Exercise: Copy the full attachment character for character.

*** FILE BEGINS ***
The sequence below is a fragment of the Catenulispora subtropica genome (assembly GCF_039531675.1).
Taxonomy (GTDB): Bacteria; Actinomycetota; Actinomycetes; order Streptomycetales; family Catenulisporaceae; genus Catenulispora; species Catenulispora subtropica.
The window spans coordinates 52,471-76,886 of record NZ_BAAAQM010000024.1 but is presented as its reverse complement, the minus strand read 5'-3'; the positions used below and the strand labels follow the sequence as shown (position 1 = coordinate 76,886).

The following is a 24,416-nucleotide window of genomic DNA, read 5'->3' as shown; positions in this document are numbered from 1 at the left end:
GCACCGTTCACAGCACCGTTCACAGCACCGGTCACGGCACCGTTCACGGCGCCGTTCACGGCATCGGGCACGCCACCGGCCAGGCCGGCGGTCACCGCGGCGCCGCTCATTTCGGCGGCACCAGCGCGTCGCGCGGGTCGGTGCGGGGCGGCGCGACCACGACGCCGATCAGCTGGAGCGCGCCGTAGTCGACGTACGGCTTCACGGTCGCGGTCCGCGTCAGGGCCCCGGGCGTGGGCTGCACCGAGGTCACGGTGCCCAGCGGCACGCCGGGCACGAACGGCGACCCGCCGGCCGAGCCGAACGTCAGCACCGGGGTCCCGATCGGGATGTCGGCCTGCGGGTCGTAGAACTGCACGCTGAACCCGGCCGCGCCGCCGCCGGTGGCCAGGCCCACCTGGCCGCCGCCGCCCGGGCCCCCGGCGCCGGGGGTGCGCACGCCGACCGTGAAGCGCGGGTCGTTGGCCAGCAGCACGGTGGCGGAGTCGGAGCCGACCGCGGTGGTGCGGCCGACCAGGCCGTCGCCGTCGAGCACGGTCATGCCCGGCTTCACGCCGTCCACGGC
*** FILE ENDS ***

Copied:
The sequence below is a fragment of the Catenulispora subtropica genome (assembly GCF_039531675.1).
Taxonomy (GTDB): Bacteria; Actinomycetota; Actinomycetes; order Streptomycetales; family Catenulisporaceae; genus Catenulispora; species Catenulispora subtropica.
The window spans coordinates 52,471-76,886 of record NZ_BAAAQM010000024.1 but is presented as its reverse complement, the minus strand read 5'-3'; the positions used below and the strand labels follow the sequence as shown (position 1 = coordinate 76,886).

The following is a 24,416-nucleotide window of genomic DNA, read 5'->3' as shown; positions in this document are numbered from 1 at the left end:
GCACCGTTCACAGCACCGTTCACAGCACCGGTCACGGCACCGTTCACGGCGCCGTTCACGGCATCGGGCACGCCACCGGCCAGGCCGGCGGTCACCGCGGCGCCGCTCATTTCGGCGGCACCAGCGCGTCGCGCGGGTCGGTGCGGGGCGGCGCGACCACGACGCCGATCAGCTGGAGCGCGCCGTAGTCGACGTACGGCTTCACGGTCGCGGTCCGCGTCAGGGCCCCGGGCGTGGGCTGCACCGAGGTCACGGTGCCCAGCGGCACGCCGGGCACGAACGGCGACCCGCCGGCCGAGCCGAACGTCAGCACCGGGGTCCCGATCGGGATGTCGGCCTGCGGGTCGTAGAACTGCACGCTGAACCCGGCCGCGCCGCCGCCGGTGGCCAGGCCCACCTGGCCGCCGCCGCCCGGGCCCCCGGCGCCGGGGGTGCGCACGCCGACCGTGAAGCGCGGGTCGTTGGCCAGCAGCACGGTGGCGGAGTCGGAGCCGACCGCGGTGGTGCGGCCGACCAGGCCGTCGCCGTCGAGCACGGTCATGCCCGGCTTCACGCCGTCCACGGC